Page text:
The Blatt Watch by Peter Blatt: Should We Be Afraid of the European Front? In a Word, Yes

From the desk of Peter Blatt

May 15, 2012

Greece’s economic prospects, and those of its monetary partners, caused the US stocks and bonds to go up and down and up and down. Those were crazy days. We all knew that Greece couldn’t pay its bills.

So now that Europe’s leaders have “fessed up”, Greece has defaulted and the European banks holding worthless Greek paper have been protected...is the drama over?

Growth and Employment Prospects

Without economic growth, it’s hard to see Europe’s debt and deficit situation improving. Unfortunately, Eurozone GDP projections keep getting worse. Technically, their economy is in recession and worsening.

Even Germany reduced their 2012 GDP growth projection to 0.6% from 1.0%.

Employment is closely linked to economic growth, as with our own domestic recession and recovery demonstrates. Unemployment in those countries that use the Euro is rising. It currently stands at 10.8%, the highest level since the Euro was introduced. Spain leads (lags) the way with 23% unemployment.

Sovereign Debt (Bond) Yields

The cost of borrowing is the most worrying financial problem created by the excessive debt levels currently being carried by developed nations. The yields on sovereign debt is the yield those countries are paying on their bonds. Therefore, if bond yields rise, the repayments and deficits faced by these countries will also rise and will be multiplied by their excessive debt levels.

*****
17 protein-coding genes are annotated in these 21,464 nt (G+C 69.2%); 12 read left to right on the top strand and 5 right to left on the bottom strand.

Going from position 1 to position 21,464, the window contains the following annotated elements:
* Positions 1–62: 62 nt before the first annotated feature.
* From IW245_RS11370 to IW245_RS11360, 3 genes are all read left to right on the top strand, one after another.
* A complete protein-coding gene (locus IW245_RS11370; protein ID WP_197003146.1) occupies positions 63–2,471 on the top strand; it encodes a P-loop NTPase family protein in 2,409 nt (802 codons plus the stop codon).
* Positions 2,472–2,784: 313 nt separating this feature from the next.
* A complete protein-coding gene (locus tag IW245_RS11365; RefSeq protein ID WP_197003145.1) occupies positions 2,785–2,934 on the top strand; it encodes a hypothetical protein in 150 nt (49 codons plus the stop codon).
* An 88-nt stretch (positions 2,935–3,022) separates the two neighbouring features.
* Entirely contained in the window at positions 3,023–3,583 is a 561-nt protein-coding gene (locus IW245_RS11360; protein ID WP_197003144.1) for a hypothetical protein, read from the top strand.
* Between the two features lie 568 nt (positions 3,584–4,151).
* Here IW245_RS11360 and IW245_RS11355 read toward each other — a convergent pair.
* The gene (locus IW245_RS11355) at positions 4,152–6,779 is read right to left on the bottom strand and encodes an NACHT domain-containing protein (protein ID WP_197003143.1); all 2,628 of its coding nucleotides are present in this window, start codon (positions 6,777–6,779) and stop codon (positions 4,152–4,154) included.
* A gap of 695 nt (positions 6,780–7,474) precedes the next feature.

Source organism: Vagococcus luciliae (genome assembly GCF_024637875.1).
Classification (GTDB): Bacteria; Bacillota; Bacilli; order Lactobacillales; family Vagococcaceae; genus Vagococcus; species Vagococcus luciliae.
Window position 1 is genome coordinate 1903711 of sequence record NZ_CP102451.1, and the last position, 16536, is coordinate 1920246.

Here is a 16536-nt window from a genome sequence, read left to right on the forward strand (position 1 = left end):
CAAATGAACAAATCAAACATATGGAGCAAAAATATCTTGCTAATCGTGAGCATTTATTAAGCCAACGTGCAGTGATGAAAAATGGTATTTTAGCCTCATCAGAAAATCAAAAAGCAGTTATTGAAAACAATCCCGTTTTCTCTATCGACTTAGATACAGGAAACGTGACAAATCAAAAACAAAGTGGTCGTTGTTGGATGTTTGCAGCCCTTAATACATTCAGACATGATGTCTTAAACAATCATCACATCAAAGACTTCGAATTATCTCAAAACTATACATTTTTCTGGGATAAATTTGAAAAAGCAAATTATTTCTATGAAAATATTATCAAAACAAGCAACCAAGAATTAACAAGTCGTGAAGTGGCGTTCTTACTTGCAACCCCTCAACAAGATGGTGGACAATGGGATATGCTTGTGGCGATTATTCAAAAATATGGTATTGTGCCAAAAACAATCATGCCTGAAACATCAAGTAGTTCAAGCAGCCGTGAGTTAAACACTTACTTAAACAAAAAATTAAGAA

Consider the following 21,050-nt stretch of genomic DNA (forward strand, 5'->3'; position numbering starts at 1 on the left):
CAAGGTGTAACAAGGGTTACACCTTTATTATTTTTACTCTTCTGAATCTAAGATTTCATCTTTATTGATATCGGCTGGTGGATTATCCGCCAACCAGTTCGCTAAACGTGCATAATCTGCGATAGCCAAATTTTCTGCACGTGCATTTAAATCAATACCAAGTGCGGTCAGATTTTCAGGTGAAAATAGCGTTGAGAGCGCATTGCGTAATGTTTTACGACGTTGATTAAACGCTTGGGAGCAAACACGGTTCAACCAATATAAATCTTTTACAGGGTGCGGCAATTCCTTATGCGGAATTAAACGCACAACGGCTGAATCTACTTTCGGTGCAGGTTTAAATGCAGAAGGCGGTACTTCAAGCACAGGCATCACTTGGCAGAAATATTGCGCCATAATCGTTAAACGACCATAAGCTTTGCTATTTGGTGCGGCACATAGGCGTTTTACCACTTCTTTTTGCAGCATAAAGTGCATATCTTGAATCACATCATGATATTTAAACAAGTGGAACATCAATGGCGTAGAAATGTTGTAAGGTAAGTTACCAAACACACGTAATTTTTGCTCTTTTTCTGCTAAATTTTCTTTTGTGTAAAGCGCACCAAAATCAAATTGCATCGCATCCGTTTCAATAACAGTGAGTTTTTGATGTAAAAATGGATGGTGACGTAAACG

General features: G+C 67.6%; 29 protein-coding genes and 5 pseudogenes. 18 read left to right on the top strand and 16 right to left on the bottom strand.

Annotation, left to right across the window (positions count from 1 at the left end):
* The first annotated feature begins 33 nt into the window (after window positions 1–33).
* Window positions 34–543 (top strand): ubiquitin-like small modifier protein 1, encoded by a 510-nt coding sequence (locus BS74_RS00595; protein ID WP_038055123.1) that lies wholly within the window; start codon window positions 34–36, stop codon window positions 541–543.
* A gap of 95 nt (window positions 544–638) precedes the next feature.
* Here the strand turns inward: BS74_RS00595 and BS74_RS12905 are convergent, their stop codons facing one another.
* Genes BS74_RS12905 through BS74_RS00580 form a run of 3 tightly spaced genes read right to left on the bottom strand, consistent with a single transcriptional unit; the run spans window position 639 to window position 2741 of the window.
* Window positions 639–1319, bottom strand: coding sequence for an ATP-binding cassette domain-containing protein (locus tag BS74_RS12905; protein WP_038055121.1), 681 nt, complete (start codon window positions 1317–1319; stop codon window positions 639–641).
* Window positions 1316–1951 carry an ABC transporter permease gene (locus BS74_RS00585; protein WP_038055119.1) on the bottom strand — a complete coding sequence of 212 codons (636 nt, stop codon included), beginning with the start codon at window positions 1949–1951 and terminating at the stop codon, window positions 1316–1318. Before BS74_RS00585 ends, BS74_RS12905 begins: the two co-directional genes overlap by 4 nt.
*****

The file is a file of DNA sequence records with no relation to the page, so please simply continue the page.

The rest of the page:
This vicious circle of rising deficits causing bond yields to rise was the major reasons for Greece defaulting. How can you continue to service debts with double digit interest rates?

Ten-year Spanish debt is climbing back near 6%, a psychological level beyond which their continued survival comes under the spotlight. Yields have been higher prior to last year’s bailouts, but they started the year closer to 4.5%, a rapid movement in the wrong direction.

Bottom line: Yields are still within their “safe zone”, but perhaps not for long. The trend is not promising by any means.

European Bailout Fund Levels

Just as the U.S. Government operated a relief fund for the emergency bailout of troubled financial institutions, Europe has a cash pile it can use to staunch any sudden financial bleeding. Last week, European ministers agreed to increase their permanent bailout fund to well over $1 trillion (€800 billion). Is this overkill, or precisely the necessary prep work for battles yet to come? Probably not overkill, I'm thinking!

Therefore, whilst we are enjoying the continued renaissance in U.S. equity indices, the dangers still lurk out there.

Until next time,

Peter Blatt

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